Quarterly Performance Update
Bonds Prevailed in Roller-Coaster Quarter
First Quarter 2016
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It was a turbulent start to 2016 as weak global growth and plunging oil prices sent stocks tumbling into market-correction territory early in the quarter. A mid-February rebound in oil prices provided the catalyst for a late-quarter rebound among global stocks. Meanwhile, Treasuries and other high-quality bonds generally rallied on investor risk aversion and central bank accommodations.
Concerns about slowing growth in China, weak growth globally, and falling oil prices sank stocks in January and February. Although most central banks maintained aggressive stimulus programs, these efforts initially failed to calm investors’ fears. By mid-February, indications of possible production cuts that could help reduce the global oil supply glut lifted crude oil prices off their lows. This factor, combined with central banks in Europe, Japan, and China maintaining and expanding their aggressive stimulus plans, eventually helped spark a turnaround in investor sentiment and global stock markets’ performance. In addition, the Federal Reserve (Fed) adopted a more dovish tone, which gave investors another reason to rally around stocks.
After declining in January and February, broad U.S. and non- U.S. stock benchmarks generally rebounded in March. For the S&P 500® Index, the March rally (+6.78%) more than offset earlier losses, and the broad benchmark finished the quarter up +1.35%. Outside the U.S., developed market stock gains weren’t sufficient to offset earlier losses, and the MSCI EAFE Index returned -3.01% (in U.S. dollars) for the quarter. Emerging market stocks (MSCI Emerging Markets Index) represented the quarter’s bright spot, gaining +13.23% in March and +5.71% (in U.S. dollars) for the quarter, benefiting from a weaker U.S. dollar and stronger oil prices.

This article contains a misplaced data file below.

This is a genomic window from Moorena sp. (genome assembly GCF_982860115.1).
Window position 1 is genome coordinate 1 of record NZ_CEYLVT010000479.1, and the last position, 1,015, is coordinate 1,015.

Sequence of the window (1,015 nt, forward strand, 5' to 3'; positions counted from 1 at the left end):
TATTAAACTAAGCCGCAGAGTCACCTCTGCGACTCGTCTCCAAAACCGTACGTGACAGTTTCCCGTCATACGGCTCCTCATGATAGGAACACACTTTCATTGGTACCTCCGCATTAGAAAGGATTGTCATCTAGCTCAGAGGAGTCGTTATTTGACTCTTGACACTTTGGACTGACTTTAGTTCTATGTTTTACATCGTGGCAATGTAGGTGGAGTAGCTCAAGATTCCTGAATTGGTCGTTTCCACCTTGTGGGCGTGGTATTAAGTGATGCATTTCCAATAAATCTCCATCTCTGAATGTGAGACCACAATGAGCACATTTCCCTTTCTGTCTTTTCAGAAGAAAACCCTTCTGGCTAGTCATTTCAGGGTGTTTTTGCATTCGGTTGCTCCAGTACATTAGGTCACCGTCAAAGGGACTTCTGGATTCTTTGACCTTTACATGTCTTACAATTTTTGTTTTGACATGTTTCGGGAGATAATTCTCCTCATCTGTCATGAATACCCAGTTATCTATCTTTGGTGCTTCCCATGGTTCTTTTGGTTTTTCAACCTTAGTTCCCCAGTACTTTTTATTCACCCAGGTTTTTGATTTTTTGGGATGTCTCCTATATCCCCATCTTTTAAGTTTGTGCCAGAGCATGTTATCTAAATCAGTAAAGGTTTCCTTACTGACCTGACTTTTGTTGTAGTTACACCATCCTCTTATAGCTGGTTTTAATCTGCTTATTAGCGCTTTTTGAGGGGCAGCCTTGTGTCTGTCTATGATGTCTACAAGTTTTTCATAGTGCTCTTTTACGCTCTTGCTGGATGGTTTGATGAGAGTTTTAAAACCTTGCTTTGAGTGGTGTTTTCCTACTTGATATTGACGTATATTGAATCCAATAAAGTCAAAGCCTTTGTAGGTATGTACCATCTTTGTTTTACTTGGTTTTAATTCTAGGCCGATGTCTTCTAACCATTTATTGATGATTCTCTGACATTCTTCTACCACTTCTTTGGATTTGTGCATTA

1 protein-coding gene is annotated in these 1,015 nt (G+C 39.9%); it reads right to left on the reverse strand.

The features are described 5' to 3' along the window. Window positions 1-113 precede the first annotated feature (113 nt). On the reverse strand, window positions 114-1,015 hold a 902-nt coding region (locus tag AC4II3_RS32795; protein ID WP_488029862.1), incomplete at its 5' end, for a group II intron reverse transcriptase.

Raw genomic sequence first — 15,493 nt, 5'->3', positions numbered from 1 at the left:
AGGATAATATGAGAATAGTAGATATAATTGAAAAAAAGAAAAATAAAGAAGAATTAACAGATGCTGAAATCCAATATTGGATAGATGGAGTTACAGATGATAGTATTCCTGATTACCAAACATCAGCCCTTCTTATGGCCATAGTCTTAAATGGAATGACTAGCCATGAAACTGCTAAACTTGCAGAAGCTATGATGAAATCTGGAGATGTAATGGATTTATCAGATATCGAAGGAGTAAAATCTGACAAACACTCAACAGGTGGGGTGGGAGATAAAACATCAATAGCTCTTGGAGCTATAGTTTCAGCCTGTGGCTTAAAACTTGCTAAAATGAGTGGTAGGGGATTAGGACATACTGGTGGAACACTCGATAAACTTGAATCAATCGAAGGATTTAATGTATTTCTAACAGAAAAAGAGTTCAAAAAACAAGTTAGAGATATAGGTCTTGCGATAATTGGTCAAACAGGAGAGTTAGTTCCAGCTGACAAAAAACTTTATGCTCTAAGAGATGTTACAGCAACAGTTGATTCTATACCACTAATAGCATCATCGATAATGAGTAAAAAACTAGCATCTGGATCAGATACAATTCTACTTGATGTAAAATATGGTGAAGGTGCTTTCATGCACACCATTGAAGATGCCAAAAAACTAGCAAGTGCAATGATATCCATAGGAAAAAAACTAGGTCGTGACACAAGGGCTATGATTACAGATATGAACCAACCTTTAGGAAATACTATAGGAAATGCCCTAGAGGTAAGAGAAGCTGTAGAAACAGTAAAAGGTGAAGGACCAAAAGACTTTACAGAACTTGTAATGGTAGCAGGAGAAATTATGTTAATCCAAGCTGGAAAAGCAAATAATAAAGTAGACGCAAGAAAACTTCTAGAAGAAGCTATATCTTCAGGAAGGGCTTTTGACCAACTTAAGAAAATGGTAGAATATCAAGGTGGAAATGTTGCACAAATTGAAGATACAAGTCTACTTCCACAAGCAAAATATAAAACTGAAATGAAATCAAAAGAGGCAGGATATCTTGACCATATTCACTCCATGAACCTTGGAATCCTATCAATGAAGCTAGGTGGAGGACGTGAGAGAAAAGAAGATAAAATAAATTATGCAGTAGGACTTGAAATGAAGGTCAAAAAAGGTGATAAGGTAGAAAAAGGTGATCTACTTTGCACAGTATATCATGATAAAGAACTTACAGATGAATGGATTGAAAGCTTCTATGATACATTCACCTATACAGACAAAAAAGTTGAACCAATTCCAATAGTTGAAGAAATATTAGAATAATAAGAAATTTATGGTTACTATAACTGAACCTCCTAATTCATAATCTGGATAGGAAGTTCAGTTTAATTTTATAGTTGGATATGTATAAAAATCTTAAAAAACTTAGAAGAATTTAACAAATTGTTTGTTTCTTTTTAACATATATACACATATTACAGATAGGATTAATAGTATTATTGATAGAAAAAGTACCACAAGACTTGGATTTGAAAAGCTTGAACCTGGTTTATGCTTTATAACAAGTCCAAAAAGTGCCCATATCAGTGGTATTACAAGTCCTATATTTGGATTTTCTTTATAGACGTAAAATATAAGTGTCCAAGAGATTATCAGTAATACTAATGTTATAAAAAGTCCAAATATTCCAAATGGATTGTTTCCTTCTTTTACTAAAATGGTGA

Recession fears and equity market volatility led to investor risk aversion that favored U.S. Treasuries and other high-quality bonds. In addition, aggressive central bank stimulus outside the U.S.—along with the Fed’s decision to delay another rate hike and reduce its rate-hike forecast for 2016 from four to two— helped drive down global bond yields and generate positive total returns. All sectors of the investment-grade U.S. bond market advanced, and the Barclays U.S. Aggregate Bond Index gained +3.03% for the quarter. Outside the U.S., European bond markets were among the best performers, led by the U.K., France, and Germany. The U.S. dollar was mostly weaker against major foreign currencies, lifting non-U.S. bond market returns for unhedged U.S. investors.
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Source: Barclays Indices
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